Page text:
The Friendly Dictatorship, by Jeffrey Simpson, Toronto: McClelland & Stewart, 238 pages, $25.95
By now, you may have forgotten about Joe, the flannel-clad twentysomething whose 30-second stump speech on behalf of all things Canadian delighted viewers in his native country. Joe's speech, delivered in an ad for Molson beer with a maple leaf flag in the background, was almost unavoidable in the spring of 2000:
"Hey, I am not a lumberjack or fur trader, and I don't live in an igloo or eat blubber or own a dog sled and I don't know Jimmy, Sally, or Suzie from Canada, although I am certain they're really, really nice. I have a prime minister, not a president; I speak English and French, not American; and I pronounce it 'about,' not 'aboot.' I can proudly sew my country's flag on my backpack. I believe in peacekeeping, not policing; diversity, not assimilation; and that the beaver is a truly proud and noble animal. A toque is a hat, a chesterfield is a couch, and it's pronounced zed, not zee, zed! Canada is the second largest landmass, and the first nation of hockey, and the best part of North America. My name is Joe, and I am Canadian! Thank you."
Audiences loved it. Beer sales shot up, Molson was besieged with requests for copies of the video short, and the National Post declared that Jeff Douglas, the Nova Scotian who played Joe, was a "national treasure." Having been on the ground at the time—in British Columbia—I can attest to the visceral impact of what I at first thought was a joke. Joe quickly become an icon of that quirky thing known as Canadian nationalism. Heritage Minister Sheila Copps even aired his rant at the Congress for International Press Institute in Boston.
Interviewed in the Canadian edition of Time, Douglas maintained that, while he was paid to deliver the rant, he believed every word of it. The follow-up was priceless:
Time: "So you really believe the beaver is 'proud and noble'?"
Douglas: "There is a type of nobility about the animal…."
And then market forces set in. Hollywood took notice of Douglas and began to send the appropriate signals. Because of lower tax rates, a warmer climate, and more opportunities, many Canadians—especially young Canadians—with skills, money, or ambition tend to flow south at the drop of a hat. The brain drain has become so pervasive that the newsmagazine Maclean's recently ran a cover story featuring "fifty people who chose Canada."
Jeff Douglas was not among them. Over the objections of his fellow countrymen, many of whom—I am not making this up—petitioned the Canadian Cultural Property Export Review Board to make him stay, Douglas moved to Los Angeles in 2001. He then backed out of plans to return to star in an Edmonton production of Romeo and Juliet. He told Time that if Canadians were having a hard time making the adjustment, "they can keep Joe and let Jeff go. Joe will never leave Canada."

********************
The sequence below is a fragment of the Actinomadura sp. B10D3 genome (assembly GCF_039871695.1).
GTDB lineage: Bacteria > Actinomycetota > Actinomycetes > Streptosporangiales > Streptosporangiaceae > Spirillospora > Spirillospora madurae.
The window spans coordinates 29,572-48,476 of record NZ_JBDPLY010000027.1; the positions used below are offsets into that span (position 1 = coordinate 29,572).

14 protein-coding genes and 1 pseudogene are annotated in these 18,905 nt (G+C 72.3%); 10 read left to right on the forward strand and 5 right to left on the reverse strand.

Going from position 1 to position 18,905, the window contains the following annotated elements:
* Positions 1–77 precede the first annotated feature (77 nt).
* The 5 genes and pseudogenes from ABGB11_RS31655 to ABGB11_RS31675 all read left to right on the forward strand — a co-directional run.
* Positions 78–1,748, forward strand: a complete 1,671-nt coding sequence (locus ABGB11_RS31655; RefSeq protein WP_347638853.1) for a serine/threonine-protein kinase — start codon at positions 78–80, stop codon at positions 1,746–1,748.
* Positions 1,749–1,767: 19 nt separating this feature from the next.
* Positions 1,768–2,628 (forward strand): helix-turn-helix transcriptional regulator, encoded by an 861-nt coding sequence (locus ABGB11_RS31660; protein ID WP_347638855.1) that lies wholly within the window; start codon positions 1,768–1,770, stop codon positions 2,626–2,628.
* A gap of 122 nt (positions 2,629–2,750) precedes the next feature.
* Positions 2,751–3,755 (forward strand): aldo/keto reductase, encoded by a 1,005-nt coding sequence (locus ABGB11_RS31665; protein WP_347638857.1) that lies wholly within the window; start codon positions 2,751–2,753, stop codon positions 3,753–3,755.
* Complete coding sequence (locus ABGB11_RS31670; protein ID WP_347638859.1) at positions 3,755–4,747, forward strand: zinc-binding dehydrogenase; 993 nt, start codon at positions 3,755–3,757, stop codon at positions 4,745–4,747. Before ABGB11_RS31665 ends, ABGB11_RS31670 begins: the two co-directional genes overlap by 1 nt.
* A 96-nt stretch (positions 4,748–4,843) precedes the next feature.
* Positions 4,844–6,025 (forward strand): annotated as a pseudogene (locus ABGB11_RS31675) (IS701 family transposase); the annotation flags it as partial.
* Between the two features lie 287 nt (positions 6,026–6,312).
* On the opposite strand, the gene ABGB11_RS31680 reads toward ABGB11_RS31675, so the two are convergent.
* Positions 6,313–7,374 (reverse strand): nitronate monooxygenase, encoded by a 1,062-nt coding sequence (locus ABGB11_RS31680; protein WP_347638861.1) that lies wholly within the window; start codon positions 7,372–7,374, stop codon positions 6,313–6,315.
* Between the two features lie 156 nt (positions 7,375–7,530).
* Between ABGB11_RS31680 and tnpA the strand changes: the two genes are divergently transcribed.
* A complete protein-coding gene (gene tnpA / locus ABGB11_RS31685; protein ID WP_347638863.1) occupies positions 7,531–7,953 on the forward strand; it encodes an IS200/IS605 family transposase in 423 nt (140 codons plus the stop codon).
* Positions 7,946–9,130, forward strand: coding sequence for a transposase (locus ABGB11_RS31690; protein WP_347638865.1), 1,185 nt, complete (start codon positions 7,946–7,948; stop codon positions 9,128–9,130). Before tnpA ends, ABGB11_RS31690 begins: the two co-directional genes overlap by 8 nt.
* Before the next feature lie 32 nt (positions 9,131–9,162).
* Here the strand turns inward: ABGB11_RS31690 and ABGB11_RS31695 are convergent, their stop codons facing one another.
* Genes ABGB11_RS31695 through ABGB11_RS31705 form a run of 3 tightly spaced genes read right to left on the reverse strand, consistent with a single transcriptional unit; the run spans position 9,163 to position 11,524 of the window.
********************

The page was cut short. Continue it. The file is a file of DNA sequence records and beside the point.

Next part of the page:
Douglas is hardly the only prominent Canadian to move south. (As I wrote this review, the Canadian-born comedian Jim Carrey applied for U.S. citizenship, telling the Associated Press that the United States "defined me….This country allowed my dreams to come true.") But the Douglas story captures the Canadian predicament, and it does so in a way that Globe and Mail columnist Jeffrey Simpson's new book, The Friendly Dictatorship, ultimately fails to do. Canada is not just a nation in decline. There is a real question as to what even makes it a nation.
Although Canada is nominally Catholic (and Anglican), religion, official or otherwise, does not give Canadians a set of issues to argue over, as it does for Americans. Instead of promoting a common tongue, the government enforces a rigid policy of bilingualism. This is mocked with great aplomb in Michael Moore's movie Canadian Bacon, in which police officer Dan Aykroyd forces John Candy to rewrite anti-Canadian graffiti in French, then fines him "$1,000 Canadian, or $10 American, if you prefer." (Incidentally, both Aykroyd and Candy were born in Canada.)
The Canadian military is too small and ineffective to generate much centripetal force, having long since retreated behind America's good will, large military, and nuclear umbrella. Compare the American and Canadian militaries in the company of most Canadians, and they tend to fall back on the fact that the last time the two forces met, the Canucks won—in the War of 1812.
Simpson writes: "Canada was, in essence, a political creation. It did not arise, as some European countries did, as a political reflection of a common language or religion. Its boundaries did not emerge from war or from monastic dynasties. It was not a natural outgrowth of economic links. Canada was, and remains, above all a political statement, requiring the reconciling of sometimes deep divergences into something approximating a national whole."
But if that is so, it's worth asking, what is the statement? Or, to be more fair, what common sentiment holds Canadians together as a people? America, as fractious as it can sometimes be, can turn that vice into a virtue by pointing back to the Declaration of Independence's praise for "life, liberty, and the pursuit of happiness." The ink on Canada's equivalent document, the Charter of Rights and Freedoms, has barely dried. (It was not adopted until 1982.) More to the point, its logic—which blends individual and group rights, positive and negative freedoms, into one strange brew—is horribly muddled. (A recent human rights tribunal weighed the freedoms of speech and religion of a man who took out an anti-gay advertisement in the Saskatoon Star Phoenix against the "equality rights" of homosexuals. Verdict: The man and the Star Phoenix each had to pay three gays $1,500 and could never publish such an advertisement again.)